Not only does Taniguchi’s work span most of the major graphic novel genres, the official press release points out, but he has crossed over to become an author with universal appeal. Indeed, Laurent Duvault, director of international media development for the publishing group Media Participations, told me at this year’s festival that “Taniguchi was the first Japanese artist to have his own area, not in the manga section but in the French section [of bookstores]. It was a graphic novel approach, not a manga approach.” He attributed this in part to the fact that Taniguchi’s work is flipped, so it reads left to right, making it more accessible to readers of European languages. Taniguchi is no stranger to Angoulême: A Distant Neighborhood was awarded the Alph’Art prize for best scenario at the 2003 festival, and he was one of the nominees for the Grand Prix this year.
Taniguchi, who has four new books coming out this year in France, will be present at Angoulême to open the exhibit and participate in the program; after the festival is over, the show will go on tour around France and the rest of Europe.
Conventions | Organizers of the growing Asbury Park Comicon have announced that, after three years, they’re relocating the New Jersey convention to the Meadowlands Exhibition Center in Secaucus and renaming it East Coast Comicon. Founders Cliff Galbraith and Robert Bruce say the nearly 40-mile move was triggered by a sharp increase in rates at the Berkeley Oceanfront Hotel in Asbury Park, but the hotel’s manager thinks it’s because the venue couldn’t accommodate the dates requested by organizers. The inaugural East Coast Comicon will be held April 11-12, 2015. [Asbury Park Press]
Passings | Amadee Wohlschlaeger, who drew the comic strip Weatherbird for the St. Louis Post-Dispatch for 70 years, has died at age 102. Weatherbird, which debuted in 1901, is the oldest continuously published comic in the United States, and Wohlschlaeger (who went by just his first name) is one of just four cartoonists to draw it. He was named one of the top 10 sports cartoonists in the country, and his drawing of Stan Musial inspired the statue at Busch Stadium. [KSDK]
Retailing | A federal judge has lifted a temporary restraining order blocking the $21.4 million sale of retail chain Hastings Entertainment to Joel Weinshanker, president and sole shareholder of Wizkids parent National Entertainment Collectibles Association. Two Hastings shareholders had sued to stop the sale, insisting the price paid for the retailer is too low; however, U.S. District Judge Mary Lou Robinson found, in part, that they failed to prove they would be irreparably harmed if the sale were completed before they could have their day in court (Texas law permits dissenting stockholders to seek monetary damages after a merger). Hastings, which operates 149 stores that sell books, comics, video games and more, has called a special shareholder meeting for July 15, during which the sale is expected to be approved. [Amarillo Globe-News, ICv2.com]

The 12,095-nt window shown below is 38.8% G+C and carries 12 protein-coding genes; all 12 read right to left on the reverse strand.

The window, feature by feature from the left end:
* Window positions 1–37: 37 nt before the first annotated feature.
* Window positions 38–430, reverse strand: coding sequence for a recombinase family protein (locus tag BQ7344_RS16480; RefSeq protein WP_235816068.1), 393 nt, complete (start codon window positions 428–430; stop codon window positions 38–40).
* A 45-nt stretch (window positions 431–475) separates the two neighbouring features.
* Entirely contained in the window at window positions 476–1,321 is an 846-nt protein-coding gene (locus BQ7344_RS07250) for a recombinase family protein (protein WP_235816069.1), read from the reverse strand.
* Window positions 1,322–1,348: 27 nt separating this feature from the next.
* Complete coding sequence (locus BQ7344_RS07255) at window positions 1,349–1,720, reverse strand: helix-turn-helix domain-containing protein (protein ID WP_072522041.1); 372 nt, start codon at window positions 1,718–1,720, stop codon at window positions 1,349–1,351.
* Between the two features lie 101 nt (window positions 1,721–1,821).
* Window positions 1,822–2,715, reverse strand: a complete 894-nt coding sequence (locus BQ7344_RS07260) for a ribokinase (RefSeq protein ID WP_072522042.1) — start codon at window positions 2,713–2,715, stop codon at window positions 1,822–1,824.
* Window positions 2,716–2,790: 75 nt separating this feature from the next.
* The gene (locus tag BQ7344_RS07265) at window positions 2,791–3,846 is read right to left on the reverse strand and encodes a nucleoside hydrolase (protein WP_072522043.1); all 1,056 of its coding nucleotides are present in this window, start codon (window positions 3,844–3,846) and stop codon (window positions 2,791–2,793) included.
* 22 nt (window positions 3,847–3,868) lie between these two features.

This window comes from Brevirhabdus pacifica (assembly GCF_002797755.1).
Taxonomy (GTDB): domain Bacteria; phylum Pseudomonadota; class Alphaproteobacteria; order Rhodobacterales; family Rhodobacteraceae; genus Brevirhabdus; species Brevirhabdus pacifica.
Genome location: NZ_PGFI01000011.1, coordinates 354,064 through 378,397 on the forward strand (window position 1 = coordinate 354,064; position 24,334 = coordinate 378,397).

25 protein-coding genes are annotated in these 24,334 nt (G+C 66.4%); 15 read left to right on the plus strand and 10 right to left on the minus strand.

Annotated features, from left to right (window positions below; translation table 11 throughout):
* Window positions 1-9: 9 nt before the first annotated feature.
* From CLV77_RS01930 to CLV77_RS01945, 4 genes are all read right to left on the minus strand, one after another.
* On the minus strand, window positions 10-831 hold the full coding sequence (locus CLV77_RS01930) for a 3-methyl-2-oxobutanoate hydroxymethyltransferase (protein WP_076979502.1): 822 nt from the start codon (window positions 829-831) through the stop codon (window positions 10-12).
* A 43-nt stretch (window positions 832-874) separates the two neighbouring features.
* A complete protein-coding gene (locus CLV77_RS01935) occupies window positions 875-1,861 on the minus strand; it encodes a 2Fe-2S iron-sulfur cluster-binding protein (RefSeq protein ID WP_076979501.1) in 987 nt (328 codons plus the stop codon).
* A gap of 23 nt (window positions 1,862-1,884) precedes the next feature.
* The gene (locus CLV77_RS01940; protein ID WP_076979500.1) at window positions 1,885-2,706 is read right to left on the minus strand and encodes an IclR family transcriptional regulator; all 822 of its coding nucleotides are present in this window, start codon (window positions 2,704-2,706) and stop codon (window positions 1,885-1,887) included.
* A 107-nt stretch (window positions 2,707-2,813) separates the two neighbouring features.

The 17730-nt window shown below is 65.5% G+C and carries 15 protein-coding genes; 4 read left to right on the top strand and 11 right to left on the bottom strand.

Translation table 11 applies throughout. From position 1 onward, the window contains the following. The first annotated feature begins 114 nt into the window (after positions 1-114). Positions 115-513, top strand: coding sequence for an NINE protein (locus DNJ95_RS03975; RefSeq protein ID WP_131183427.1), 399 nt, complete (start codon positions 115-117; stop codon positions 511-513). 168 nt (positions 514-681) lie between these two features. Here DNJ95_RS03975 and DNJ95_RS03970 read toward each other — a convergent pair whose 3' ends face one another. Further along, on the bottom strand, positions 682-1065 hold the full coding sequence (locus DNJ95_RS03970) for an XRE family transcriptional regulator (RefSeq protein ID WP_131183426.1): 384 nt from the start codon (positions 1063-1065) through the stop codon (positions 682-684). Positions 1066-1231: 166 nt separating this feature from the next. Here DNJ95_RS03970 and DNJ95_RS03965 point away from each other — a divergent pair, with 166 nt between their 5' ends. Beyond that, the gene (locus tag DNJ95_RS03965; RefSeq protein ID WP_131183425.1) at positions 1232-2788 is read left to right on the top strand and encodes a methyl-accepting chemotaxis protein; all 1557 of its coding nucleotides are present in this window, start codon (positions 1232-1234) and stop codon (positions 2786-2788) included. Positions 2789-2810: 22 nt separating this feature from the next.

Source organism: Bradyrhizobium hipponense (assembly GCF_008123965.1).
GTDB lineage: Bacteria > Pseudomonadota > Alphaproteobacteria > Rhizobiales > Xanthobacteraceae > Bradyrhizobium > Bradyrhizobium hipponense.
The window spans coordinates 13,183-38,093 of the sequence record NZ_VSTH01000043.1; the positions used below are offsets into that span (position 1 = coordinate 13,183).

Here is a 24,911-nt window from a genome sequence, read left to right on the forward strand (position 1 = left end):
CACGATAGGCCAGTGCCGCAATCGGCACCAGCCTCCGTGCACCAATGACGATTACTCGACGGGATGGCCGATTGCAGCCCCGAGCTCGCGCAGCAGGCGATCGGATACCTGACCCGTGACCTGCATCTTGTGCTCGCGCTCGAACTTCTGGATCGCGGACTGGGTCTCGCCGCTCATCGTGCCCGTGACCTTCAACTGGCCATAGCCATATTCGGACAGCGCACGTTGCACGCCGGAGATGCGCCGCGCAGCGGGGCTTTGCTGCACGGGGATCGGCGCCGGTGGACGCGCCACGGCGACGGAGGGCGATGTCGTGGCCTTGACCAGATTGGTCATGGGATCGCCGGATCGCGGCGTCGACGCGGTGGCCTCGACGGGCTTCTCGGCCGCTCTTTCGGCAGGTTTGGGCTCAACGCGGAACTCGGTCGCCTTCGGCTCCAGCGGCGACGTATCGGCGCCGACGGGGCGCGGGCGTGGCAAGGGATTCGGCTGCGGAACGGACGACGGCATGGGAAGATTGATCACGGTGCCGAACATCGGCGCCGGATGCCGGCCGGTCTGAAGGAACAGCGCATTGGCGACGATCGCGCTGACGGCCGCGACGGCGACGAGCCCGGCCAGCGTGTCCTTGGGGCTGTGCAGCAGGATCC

Comics, animation and video games, all on the same platform, all offered for free: That’s the vision Alex Simmons has for his new digital service, the Arthawk Entertainment Online Network (AEON). He’s running a Kickstarter campaign to get the service off the ground, and he already has plans to go beyond that.
Simmons is a veteran comics writer whose credits include Archie Comics (he won a Glyph Award for his story “The Cartoon Life of Chuck Clayton”), Scooby-Doo and his own creator-owned series, Blackjack. He writes in a variety of other formats as well, including creating interactive mystery stories for the Tiger Toys video game, and he runs the annual Kids’ Comic Con in the Bronx. A few years ago he put together an art exhibit, “The Color of Comics,” that traveled as far away as Senegal.
The AEON is an ambitious project. Artist Derrick A. Richardson, who has done work for DC and Marvel, is the CEO, and Simmons and Richardson have put together a team of animation, creative and technical consultants to build the platform. All this costs money, and they set the goal of the Kickstarter at $100,000. I talked with Simmons about the thinking behind the platform and what the next steps will be.
Conventions | While the South Jersey Times and Philadelphia Inquirer focus on the fans who turned out over the weekend for the 14th annual Wizard World Philadelphia Comic Con, Philadelphia Business Journal zeroes in on its economic impact: an estimated $5.9 million, which seems like a lot, until you compare it to the expected $16.2 million impact of the 6,000-person American Industrial Hygiene Association conference. [Philadelphia Business Journal]
Conventions | First-timer Michael Smith reports on the Amazing Las Vegas Comic Con. [Liberty Voice]
Creators | John Romita Jr. talks about moving from Marvel to DC Comics to draw Superman and about comics being his family business; and his father, John Romita Sr., chimes in as well. [The New York Times]